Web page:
Smith County Judge Joel Baker said the county has experienced much success during his tenure but work remains to maintain momentum for the future. He believes his proven experience and personality are assets to the position which make him a better choice than his challenger.
Baker, 47, a local attorney, discussed his seven-year tenure, the successes and challenges the county has faced with him at the helm and future challenges facing Smith County during an editorial board meeting with the Tyler Morning Telegraph.
Smith County government has improved in several ways since he took office in January 2007, he said.
Baker said it has taken a concerted effort to change the culture of county government, but it is operating better today than in the past.
Baker said there is collective respect for differing opinions and civility among court members and the environment fostered progress on many important county government responsibilities amid a hierarchal structure that lends itself to dysfunction.
“I feel like I work well in this environment,” he said. “My personality lends itself to the structure, and I think we’ve done more in seven years than in previous decades.”
The county passed a jail bond that will end shipment of inmates to other counties, which has cost the county $18 million since 2004, and addressed facility needs and building maintenance that had been neglected for decades.
The county invested more than $10 million in “pay-go” projects to improved existing facilities and renovate nearby buildings, he said. Department heads with private business backgrounds were hired and have changed the way county business and customer service is conducted, he said.
The commissioners court made small changes that have made a big difference, he said. From changing the county’s culvert installation policy, which has saved more than $100,000 annually to the establishment of the Criminal Justice Coordinating Committee, which has opened the lines of communication between justice system stakeholders, including the sheriff’s office, district clerk and court justices, to expedite processes and reduce inmate numbers, Baker said the court is looking for new ways to address costs and operate better.
But Baker said the county could do more.
Baker agrees with his challenger, John Furlow, that the county needs a comprehensive long-term plan to improve and maintain its county road system. The county is interviewing potential road engineer candidates to fill the position. He said hiring an engineer and possibly consultants to prepare a long-term plan would be part of a solution but paying for implementation will be the real challenge.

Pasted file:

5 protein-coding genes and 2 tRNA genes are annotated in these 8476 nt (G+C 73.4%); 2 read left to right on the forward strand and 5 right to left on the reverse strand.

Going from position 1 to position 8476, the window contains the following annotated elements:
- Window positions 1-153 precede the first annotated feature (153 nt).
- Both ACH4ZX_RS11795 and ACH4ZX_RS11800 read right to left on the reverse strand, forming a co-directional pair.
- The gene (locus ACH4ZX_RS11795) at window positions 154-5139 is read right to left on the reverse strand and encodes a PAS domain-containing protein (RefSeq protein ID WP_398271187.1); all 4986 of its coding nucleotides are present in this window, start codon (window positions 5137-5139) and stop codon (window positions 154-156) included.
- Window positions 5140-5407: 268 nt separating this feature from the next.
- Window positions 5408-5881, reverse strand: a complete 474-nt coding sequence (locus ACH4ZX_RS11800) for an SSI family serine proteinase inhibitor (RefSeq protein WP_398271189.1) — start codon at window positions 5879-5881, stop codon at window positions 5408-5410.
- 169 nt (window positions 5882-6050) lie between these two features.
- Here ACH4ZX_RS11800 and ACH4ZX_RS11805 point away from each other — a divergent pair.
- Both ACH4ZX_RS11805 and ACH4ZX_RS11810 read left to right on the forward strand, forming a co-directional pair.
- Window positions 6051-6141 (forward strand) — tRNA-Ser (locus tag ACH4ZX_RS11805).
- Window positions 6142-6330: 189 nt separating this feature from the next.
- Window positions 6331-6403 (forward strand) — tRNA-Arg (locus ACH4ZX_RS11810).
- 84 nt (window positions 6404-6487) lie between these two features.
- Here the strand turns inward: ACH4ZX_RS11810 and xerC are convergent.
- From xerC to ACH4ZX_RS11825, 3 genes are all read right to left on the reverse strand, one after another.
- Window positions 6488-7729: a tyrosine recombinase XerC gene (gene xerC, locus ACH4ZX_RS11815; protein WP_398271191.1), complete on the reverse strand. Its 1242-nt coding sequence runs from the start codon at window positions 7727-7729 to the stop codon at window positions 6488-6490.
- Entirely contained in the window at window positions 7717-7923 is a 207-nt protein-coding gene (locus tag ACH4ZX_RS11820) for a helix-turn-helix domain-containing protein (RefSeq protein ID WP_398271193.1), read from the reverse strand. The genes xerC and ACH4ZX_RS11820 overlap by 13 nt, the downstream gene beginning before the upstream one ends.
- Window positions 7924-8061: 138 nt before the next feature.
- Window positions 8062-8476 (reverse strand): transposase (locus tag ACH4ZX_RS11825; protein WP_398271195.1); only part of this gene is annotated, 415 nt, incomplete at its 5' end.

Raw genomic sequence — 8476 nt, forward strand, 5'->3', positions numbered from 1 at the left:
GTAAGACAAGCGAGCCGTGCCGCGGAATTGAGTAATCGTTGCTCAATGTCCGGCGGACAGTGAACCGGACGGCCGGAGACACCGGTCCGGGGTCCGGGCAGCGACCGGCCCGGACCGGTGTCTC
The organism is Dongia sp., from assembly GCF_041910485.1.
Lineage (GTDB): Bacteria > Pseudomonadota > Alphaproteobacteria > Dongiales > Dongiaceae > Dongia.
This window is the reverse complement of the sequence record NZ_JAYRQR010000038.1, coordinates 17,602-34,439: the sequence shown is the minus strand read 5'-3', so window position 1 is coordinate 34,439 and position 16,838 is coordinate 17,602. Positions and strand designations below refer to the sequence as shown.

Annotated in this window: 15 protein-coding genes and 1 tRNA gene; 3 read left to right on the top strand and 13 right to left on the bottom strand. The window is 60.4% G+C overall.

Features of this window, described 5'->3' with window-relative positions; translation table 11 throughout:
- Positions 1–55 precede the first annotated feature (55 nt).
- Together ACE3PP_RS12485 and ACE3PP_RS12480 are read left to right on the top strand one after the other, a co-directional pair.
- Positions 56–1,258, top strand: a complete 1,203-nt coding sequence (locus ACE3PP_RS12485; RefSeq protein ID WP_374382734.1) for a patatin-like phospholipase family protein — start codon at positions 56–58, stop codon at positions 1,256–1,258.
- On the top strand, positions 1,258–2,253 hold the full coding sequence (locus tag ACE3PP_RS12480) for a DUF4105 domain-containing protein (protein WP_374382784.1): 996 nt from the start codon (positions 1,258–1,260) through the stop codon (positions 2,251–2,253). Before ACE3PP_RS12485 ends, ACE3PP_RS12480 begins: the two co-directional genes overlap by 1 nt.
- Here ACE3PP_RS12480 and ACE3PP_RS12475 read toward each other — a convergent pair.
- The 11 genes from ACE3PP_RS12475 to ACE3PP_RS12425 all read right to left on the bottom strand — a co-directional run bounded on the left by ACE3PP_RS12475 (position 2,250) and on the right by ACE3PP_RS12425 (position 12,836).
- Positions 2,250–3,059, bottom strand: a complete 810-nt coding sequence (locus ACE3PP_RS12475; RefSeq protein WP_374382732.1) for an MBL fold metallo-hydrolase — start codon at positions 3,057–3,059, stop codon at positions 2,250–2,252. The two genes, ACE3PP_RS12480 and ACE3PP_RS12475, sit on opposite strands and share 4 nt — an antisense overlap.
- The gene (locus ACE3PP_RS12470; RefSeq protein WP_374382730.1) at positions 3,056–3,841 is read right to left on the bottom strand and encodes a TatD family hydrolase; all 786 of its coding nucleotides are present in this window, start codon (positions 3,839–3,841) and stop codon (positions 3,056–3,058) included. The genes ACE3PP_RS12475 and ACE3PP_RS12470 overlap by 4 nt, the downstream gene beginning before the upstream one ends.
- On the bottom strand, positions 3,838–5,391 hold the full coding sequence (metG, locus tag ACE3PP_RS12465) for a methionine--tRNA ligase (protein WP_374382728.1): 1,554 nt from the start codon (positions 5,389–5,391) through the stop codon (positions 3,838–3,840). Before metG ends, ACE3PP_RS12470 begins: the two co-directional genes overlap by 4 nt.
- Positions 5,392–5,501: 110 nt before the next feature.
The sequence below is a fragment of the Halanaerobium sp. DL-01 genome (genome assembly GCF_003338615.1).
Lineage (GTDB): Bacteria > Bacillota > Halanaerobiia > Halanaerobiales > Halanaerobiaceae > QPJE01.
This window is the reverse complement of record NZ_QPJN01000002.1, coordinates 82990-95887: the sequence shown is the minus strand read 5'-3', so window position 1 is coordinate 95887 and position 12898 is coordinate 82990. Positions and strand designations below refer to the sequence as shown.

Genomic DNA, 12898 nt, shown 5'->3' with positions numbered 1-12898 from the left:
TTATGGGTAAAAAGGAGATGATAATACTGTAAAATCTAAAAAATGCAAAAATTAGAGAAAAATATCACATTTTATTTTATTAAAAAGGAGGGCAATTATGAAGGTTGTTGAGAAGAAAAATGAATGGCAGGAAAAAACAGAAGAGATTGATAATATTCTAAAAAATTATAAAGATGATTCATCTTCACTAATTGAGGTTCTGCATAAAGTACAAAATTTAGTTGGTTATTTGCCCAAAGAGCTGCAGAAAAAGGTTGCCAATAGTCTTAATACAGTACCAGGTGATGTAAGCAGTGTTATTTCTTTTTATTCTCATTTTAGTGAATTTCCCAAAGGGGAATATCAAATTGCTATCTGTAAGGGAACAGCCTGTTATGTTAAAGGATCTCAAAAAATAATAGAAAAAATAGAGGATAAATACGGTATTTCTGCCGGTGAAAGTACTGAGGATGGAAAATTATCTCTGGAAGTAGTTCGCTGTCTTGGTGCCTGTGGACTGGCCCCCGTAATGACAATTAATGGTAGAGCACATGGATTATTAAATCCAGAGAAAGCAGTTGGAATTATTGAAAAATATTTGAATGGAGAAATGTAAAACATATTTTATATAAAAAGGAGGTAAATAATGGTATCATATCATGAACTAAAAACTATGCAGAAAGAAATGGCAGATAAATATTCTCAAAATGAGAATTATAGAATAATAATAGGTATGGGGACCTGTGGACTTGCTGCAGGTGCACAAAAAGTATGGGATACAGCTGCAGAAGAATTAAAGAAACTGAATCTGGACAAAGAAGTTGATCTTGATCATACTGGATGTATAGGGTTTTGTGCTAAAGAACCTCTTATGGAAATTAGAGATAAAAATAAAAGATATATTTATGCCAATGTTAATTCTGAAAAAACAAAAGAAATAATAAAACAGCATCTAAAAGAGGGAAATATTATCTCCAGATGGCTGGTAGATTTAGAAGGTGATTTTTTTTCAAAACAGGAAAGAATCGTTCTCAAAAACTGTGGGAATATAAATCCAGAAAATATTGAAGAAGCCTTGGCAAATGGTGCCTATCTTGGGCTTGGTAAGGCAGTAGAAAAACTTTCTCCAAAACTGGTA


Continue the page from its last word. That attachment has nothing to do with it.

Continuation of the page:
“The bottom line will always be the challenge,” he said. “I love Smith County, and the success of this community is important to me, and I enjoy being a part of facing those challenges and accomplishing things on its behalf.”
Furlow, during his own editorial board meeting, said there is trouble brewing between the Sheriff’s office and Baker regarding jail occupancies once the jail expansion is completed, and how many federal inmates would be accepted. An oft-stated benefit of the jail expansion was that beds could be rented out to other counties and for federal prisoners. Counties receive about $75 per day per federal prisoner compared to the typical $40 per county inmate.
Baker and Sheriff Larry Smith said they worked out differing views on how many jailers would be needed when the jail opens, but there has been no discussion or disagreement regarding taking or not taking federal inmates.
“We haven’t even started the negotiation process on that, so where he heard that I have no idea,” Smith said.
Baker wants consultants to develop a five-year road plan, which would be implemented by the Road and Bridge Department’s engineer (a position yet to be filled). He said court members must consider all options, including the Transportation Reinvestment Zone, regarding funding because the state continues to pass core responsibilities to local entities, including road projects.
He said he also would be open to bidding out all major road projects to local contractors to save money. Baker said he also would be open to dedicating a larger portion of the property tax rate to roads.
Baker said the county is in discussion regarding several options to address animal control with the city of Tyler or area nonprofits. He said it is a community concern that has been historically low on the county’s priority list.
But Baker said there is opportunity for the county to enter a partnership that would provide an important service and relieve the Sheriff’s Office of the responsibility of policing people and animals.
Baker views the reinvestment zone as an opportunity to dedicate money to county roads and a needed regional transportation project — Toll 49. The details, whether percentage of the tax revenues diverted or what percentage should go to the county general fund versus those put toward county roads, will likely determine the zone’s fate among court members.
“It holds some promise for the county,” he said. “People say (road projects) are the state’s responsibility, and I agree 100 percent, but we’re working with the funding reality that if we don’t use innovative financing tools, these projects won’t get done for decades and decades.”
Baker said he is proud of the facilities improvement investment by the county but said there are still needed projects. The county has begun preliminary work to improve a 10,000-square-foot building, the former Crescent Laundry. He hopes to move the county’s record storage department from the Cotton Belt basement.
He also wants to reconfigure some courtrooms within the courthouse once the fifth and sixth floors are ready for renovation. Baker said the county continues to work on long-term plans to build a multi-model facility, which could include a parking garage.